Senators from across the political spectrum dedicated an appreciable amount of time last week to talking about campus free speech. Last Tuesday, the Senate Judiciary Committee hosted a hearing called “Free Speech 101: The Assault on the First Amendment on College Campuses,” in which both Democratic and Republican senators recognized the importance of the First Amendment and the protections it provides.
The next day, Senate Majority Leader Mitch McConnell mentioned FIRE on the Senate floor when talking about the trend of disinvitations occurring on campuses:
The Foundation for Individual Rights in Education estimates there were 43 reported instances of revoked speaking invitations or similar efforts to block speakers on campus just last year. That’s double the number recorded the previous year. It’s more than 700 percent higher than the six incidents recorded back in 2000. And the trend is getting worse, not simply in terms of the overall number of incidents but — more worryingly — in terms of the growing aggressiveness of those efforts. This year alone, there have been multiple, multiple instances of intimidation, violence, and rioting at universities across the country. There has been nasty and thuggish behavior aimed at suppressing speech. Sadly, it has often succeeded.
That should worry all of us. Regardless of party. Regardless of ideology. Hearing criticism of one’s beliefs and … learning the beliefs of others is simply training for life in a democratic society. It doesn’t mean one has to agree with those opinions, but no one is served by trapping oneself and others in cocoons of ignorance. That’s hardly the recipe for a free and informed society. To quote Frederick Douglass, “to suppress free speech is a double wrong [because] it violates the rights of the hearer as well as those of the speaker.”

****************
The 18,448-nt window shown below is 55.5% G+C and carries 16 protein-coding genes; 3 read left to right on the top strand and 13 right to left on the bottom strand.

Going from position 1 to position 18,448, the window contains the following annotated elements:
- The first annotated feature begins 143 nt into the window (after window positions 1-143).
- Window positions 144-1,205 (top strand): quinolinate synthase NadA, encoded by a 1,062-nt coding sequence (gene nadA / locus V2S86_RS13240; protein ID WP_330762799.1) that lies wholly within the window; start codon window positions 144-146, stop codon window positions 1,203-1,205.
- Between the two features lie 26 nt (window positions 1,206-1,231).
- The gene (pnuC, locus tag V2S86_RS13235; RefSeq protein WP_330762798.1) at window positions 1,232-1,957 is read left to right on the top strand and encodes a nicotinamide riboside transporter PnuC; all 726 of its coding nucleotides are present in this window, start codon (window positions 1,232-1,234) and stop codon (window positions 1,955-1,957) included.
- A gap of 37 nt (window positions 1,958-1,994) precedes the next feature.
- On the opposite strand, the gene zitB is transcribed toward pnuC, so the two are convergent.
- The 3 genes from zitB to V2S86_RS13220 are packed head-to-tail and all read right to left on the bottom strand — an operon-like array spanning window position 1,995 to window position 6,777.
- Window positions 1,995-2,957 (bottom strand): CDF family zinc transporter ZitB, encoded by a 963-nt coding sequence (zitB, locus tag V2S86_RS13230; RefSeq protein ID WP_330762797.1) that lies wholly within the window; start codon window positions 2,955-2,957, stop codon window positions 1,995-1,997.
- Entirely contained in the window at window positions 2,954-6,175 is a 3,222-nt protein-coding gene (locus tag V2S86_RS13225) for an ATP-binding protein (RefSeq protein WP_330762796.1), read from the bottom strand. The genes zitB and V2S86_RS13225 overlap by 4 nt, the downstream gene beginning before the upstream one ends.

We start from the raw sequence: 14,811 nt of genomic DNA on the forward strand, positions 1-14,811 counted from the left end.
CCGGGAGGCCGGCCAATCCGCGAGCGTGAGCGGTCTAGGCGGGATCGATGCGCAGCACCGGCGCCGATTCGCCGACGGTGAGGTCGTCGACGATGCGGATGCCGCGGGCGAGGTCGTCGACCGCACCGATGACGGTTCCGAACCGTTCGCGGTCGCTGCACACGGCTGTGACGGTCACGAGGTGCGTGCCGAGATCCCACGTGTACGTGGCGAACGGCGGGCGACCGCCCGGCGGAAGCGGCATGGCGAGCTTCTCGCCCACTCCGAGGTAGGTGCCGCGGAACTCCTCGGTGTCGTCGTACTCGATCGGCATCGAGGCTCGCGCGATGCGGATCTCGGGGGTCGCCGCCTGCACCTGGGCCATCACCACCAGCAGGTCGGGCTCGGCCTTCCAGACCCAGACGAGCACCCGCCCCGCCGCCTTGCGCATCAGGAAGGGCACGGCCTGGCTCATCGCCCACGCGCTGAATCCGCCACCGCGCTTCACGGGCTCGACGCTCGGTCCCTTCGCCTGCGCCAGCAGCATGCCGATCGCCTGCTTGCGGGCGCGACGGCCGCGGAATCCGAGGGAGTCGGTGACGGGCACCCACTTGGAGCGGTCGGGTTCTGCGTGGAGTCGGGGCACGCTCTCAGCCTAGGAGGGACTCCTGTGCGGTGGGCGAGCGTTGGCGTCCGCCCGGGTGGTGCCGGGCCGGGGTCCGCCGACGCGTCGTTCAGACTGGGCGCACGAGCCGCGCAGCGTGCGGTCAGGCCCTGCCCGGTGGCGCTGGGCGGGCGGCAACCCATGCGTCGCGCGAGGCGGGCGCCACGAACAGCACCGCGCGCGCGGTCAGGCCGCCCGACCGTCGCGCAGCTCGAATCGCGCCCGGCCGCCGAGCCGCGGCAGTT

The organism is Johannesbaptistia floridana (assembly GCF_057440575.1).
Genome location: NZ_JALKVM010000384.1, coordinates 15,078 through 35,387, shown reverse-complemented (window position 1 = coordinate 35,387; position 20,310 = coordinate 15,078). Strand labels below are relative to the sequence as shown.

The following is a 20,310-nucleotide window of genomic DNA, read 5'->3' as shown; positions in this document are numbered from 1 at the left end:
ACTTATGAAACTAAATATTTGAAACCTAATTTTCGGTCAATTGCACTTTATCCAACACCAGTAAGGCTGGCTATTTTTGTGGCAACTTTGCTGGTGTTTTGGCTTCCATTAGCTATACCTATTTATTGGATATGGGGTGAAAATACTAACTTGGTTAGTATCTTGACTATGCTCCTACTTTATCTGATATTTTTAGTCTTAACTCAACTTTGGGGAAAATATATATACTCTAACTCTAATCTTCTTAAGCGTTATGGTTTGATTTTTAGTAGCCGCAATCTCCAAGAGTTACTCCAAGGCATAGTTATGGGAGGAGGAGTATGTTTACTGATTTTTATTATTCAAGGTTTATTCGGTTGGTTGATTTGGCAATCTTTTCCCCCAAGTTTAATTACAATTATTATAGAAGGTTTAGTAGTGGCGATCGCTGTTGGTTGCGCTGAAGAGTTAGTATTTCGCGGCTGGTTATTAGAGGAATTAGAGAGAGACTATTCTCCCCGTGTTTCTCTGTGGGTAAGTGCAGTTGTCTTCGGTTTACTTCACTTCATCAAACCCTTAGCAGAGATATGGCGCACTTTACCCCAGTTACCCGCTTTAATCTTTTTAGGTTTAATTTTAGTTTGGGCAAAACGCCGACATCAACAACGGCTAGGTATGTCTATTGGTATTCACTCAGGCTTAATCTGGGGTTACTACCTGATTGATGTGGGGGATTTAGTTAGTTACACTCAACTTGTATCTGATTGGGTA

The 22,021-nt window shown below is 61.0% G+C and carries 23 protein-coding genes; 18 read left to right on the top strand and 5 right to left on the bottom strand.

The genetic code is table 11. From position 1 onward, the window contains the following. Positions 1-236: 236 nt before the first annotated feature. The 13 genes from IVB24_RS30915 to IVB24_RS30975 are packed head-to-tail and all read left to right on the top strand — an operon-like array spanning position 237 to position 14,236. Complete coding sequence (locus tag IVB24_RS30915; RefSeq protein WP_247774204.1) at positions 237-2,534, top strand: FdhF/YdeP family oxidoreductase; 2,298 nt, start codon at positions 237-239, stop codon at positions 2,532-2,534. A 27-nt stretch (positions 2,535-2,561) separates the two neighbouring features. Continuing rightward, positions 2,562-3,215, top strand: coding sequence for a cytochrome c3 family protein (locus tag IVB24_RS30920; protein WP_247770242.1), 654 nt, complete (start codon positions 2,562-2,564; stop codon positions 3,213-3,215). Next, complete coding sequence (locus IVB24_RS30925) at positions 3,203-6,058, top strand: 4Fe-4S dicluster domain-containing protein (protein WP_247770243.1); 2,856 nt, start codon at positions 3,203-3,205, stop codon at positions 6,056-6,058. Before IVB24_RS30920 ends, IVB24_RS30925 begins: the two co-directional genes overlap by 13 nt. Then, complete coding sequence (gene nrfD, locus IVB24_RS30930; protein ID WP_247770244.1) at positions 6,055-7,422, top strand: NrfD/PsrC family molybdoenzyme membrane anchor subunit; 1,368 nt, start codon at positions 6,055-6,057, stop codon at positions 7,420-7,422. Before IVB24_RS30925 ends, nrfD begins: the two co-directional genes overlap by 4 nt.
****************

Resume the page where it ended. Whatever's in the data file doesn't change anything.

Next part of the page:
Additionally, Sen. Bernie Sanders was asked about campus free speech on CBS’s “Face the Nation” on Sunday, June 18. “There’s been a lot of protests on campuses when people come to speak. People have protested and said they shouldn’t be allowed to speak. Where do you come down on that in the context of this put pressure on free speech?” asked host John Dickerson.
I think people have a right to speak. And you have a right if you’re on a college campus not to attend. You have a right to ask hard questions about the speaker if you disagree with him or her. But why should we be afraid of somebody coming on a campus or anyplace else and speaking? You have a right to protest. But I don’t quite understand why anybody thinks it’s a good idea to deny somebody else the right to express his or her point of view.
FIRE is pleased that campus free speech has garnered so much attention this past week with senators from across the political spectrum. We stand ready to help McConnell and Sanders and any other legislators who want to better protect student speech rights on campus.